This dataset contains the full mapping between the appreciation ranking numbers in dataset #2 and their word descriptions. 1 means “very negative,” 5 means “very positive,” and 2, 3, and 4 cover all nuances in between. For this dataset, we have chosen storage relatively new and very popular software: a MariaDB.
4. Web Activity From the Company’s Previous Web Tracking System (MySQL)
A summary index of customer activity on the company web site used to be stored in this dataset. The web tracking system associated with this dataset has been declared obsolete and phased out a few weeks ago. This dataset still exists but is not being updated anymore. A MySQL database was used to store these data.
5. Web Activity From the Company’s New Web Tracking System (MongoDB)
A few weeks ago the original web tracking system was replaced by a newer system. This new system still tracks customers’ web activity on the company website and still produces a web activity index for each customer. To store the results, this system relies on a new NoSQL database: MongoDB. No migration of the old web activity indices has been attempted because migrations are costly in terms of money, time, and resources. The idea is that eventually, the new system will cover all customers and the old system will be completely abandoned. Till then, though, indices from the new system and indices from the old system will have to be merged together at execution time.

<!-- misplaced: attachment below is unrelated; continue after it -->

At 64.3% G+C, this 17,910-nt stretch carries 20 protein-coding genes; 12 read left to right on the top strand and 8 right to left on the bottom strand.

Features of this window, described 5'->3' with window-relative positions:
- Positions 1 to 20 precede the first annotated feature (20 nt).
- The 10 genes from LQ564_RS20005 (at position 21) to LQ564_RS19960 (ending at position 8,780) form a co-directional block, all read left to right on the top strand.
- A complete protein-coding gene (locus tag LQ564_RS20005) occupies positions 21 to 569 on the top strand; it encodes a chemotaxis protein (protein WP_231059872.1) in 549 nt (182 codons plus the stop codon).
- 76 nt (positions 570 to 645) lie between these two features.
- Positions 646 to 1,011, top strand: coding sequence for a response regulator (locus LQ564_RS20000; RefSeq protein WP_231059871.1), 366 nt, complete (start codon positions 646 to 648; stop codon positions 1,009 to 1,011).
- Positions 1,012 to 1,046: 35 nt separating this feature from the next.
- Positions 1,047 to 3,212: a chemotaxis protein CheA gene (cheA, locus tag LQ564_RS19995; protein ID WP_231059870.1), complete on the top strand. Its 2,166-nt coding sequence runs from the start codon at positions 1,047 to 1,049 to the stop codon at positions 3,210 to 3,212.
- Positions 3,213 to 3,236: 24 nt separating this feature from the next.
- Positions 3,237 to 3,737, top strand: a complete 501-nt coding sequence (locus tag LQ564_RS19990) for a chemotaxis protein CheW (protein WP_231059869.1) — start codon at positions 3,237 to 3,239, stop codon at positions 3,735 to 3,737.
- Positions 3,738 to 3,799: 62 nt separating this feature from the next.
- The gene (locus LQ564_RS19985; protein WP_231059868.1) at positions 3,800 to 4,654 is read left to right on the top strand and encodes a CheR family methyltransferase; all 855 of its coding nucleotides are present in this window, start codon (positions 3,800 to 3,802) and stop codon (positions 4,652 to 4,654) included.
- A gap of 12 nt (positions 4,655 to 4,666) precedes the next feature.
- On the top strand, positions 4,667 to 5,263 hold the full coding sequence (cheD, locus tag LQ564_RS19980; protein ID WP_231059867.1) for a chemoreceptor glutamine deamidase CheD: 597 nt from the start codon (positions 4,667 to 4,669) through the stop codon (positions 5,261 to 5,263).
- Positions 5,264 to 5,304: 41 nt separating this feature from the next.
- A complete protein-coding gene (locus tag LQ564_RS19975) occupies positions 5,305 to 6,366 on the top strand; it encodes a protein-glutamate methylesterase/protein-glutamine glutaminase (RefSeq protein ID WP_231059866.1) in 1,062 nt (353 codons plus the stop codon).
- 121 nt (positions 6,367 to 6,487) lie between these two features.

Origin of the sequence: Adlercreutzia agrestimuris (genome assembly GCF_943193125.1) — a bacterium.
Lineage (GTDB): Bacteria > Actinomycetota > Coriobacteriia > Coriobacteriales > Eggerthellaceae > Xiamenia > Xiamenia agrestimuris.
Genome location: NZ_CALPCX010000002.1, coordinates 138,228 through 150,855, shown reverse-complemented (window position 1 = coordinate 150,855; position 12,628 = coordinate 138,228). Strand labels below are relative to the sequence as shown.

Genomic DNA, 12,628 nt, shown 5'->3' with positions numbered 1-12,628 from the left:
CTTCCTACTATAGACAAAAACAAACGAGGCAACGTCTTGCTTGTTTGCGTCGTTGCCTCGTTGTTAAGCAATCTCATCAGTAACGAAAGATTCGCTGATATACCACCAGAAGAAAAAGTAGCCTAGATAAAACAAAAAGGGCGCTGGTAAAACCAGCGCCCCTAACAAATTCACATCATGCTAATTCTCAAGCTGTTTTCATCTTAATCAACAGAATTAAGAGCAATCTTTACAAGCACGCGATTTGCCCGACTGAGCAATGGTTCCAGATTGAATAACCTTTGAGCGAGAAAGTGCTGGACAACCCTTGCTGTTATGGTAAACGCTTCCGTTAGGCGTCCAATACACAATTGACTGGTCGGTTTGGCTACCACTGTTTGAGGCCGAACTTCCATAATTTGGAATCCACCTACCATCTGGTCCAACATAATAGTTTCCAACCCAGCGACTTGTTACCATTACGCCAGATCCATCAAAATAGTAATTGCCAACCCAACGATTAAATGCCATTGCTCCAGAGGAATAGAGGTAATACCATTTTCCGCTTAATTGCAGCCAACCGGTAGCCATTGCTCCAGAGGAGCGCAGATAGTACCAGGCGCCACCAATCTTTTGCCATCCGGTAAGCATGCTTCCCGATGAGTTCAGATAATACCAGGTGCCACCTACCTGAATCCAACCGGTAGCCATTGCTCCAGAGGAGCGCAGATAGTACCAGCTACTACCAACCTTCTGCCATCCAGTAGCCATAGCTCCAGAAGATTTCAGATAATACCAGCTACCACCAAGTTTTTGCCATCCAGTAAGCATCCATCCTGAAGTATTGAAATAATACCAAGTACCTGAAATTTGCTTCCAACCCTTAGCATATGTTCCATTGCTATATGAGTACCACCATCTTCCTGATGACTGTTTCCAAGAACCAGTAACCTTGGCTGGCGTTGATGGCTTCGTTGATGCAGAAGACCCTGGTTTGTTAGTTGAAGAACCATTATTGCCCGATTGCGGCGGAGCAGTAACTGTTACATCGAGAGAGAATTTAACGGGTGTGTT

6. Customer Products (PostgreSQL)
For this experiment, only customers who already bought one product are considered. This dataset contains the one product owned by each customer and it is stored in a PostgreSQL.
The goal of this experiment is to retrieve the data from all of these data sources, blend them together, and train a model to predict the likelihood of a customer buying a second product.
The blending challenge of this experiment is indeed an extensive one. We want to collect data from all of the following databases: MySQL, MongoDB, Oracle, MariaDB, MS SQL Server, and PostgreSQL. Six databases in total: five relational databases and one NoSQL database.
Will they all blend?
Topic: Next Best Offer (NBO). Predict the likelihood of a customer to buy a second product.
Challenge: Blend together data from six commonly used SQL and NoSQL databases.
Access mode: Dedicated connector nodes or generic connector node with JBDC driver.